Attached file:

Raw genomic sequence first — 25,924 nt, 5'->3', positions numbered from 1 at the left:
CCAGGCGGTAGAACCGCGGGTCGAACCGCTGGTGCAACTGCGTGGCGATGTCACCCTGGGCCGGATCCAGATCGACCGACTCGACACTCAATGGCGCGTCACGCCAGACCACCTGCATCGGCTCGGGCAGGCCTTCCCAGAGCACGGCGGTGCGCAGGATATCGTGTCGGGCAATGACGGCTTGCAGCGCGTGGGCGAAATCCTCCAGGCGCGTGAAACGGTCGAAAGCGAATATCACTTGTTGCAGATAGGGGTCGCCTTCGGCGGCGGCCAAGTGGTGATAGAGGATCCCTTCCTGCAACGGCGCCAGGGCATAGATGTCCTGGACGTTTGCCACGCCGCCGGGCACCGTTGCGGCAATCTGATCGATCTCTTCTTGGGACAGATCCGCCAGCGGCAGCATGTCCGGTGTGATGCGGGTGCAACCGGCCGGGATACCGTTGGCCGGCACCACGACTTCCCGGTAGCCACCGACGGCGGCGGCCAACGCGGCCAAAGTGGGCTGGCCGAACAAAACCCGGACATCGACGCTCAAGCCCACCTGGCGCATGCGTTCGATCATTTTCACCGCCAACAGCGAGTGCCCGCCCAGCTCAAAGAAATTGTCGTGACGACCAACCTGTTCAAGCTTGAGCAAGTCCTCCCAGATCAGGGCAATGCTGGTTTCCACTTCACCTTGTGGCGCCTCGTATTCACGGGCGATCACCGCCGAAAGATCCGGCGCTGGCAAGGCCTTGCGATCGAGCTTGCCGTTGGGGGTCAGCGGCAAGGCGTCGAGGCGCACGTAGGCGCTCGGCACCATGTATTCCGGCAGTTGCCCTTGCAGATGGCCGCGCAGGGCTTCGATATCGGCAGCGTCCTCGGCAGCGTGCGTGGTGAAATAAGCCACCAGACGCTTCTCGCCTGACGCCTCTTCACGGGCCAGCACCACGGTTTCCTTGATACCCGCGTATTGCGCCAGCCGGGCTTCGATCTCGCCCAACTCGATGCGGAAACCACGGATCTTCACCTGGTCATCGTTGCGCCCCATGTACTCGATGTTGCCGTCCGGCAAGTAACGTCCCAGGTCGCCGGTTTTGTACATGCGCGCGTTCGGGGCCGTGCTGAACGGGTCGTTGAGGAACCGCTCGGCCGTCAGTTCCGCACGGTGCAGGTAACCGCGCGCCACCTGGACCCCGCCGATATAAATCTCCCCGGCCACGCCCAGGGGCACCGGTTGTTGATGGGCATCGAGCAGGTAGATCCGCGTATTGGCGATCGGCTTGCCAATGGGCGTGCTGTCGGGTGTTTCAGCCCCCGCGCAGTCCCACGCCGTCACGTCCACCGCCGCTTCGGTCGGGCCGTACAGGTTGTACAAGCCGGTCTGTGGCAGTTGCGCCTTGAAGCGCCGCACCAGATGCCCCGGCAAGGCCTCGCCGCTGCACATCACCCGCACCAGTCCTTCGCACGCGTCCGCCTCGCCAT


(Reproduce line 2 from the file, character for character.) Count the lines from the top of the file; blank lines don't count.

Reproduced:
CCAGGCGGTAGAACCGCGGGTCGAACCGCTGGTGCAACTGCGTGGCGATGTCACCCTGGGCCGGATCCAGATCGACCGACTCGACACTCAATGGCGCGTCACGCCAGACCACCTGCATCGGCTCGGGCAGGCCTTCCCAGAGCACGGCGGTGCGCAGGATATCGTGTCGGGCAATGACGGCTTGCAGCGCGTGGGCGAAATCCTCCAGGCGCGTGAAACGGTCGAAAGCGAATATCACTTGTTGCAGATAGGGGTCGCCTTCGGCGGCGGCCAAGTGGTGATAGAGGATCCCTTCCTGCAACGGCGCCAGGGCATAGATGTCCTGGACGTTTGCCACGCCGCCGGGCACCGTTGCGGCAATCTGATCGATCTCTTCTTGGGACAGATCCGCCAGCGGCAGCATGTCCGGTGTGATGCGGGTGCAACCGGCCGGGATACCGTTGGCCGGCACCACGACTTCCCGGTAGCCACCGACGGCGGCGGCCAACGCGGCCAAAGTGGGCTGGCCGAACAAAACCCGGACATCGACGCTCAAGCCCACCTGGCGCATGCGTTCGATCATTTTCACCGCCAACAGCGAGTGCCCGCCCAGCTCAAAGAAATTGTCGTGACGACCAACCTGTTCAAGCTTGAGCAAGTCCTCCCAGATCAGGGCAATGCTGGTTTCCACTTCACCTTGTGGCGCCTCGTATTCACGGGCGATCACCGCCGAAAGATCCGGCGCTGGCAAGGCCTTGCGATCGAGCTTGCCGTTGGGGGTCAGCGGCAAGGCGTCGAGGCGCACGTAGGCGCTCGGCACCATGTATTCCGGCAGTTGCCCTTGCAGATGGCCGCGCAGGGCTTCGATATCGGCAGCGTCCTCGGCAGCGTGCGTGGTGAAATAAGCCACCAGACGCTTCTCGCCTGACGCCTCTTCACGGGCCAGCACCACGGTTTCCTTGATACCCGCGTATTGCGCCAGCCGGGCTTCGATCTCGCCCAACTCGATGCGGAAACCACGGATCTTCACCTGGTCATCGTTGCGCCCCATGTACTCGATGTTGCCGTCCGGCAAGTAACGTCCCAGGTCGCCGGTTTTGTACATGCGCGCGTTCGGGGCCGTGCTGAACGGGTCGTTGAGGAACCGCTCGGCCGTCAGTTCCGCACGGTGCAGGTAACCGCGCGCCACCTGGACCCCGCCGATATAAATCTCCCCGGCCACGCCCAGGGGCACCGGTTGTTGATGGGCATCGAGCAGGTAGATCCGCGTATTGGCGATCGGCTTGCCAATGGGCGTGCTGTCGGGTGTTTCAGCCCCCGCGCAGTCCCACGCCGTCACGTCCACCGCCGCTTCGGTCGGGCCGTACAGGTTGTACAAGCCGGTCTGTGGCAGTTGCGCCTTGAAGCGCCGCACCAGATGCCCCGGCAAGGCCTCGCCGCTGCACATCACCCGCACCAGTCCTTCGCACGCGTCCGCCTCGCCAT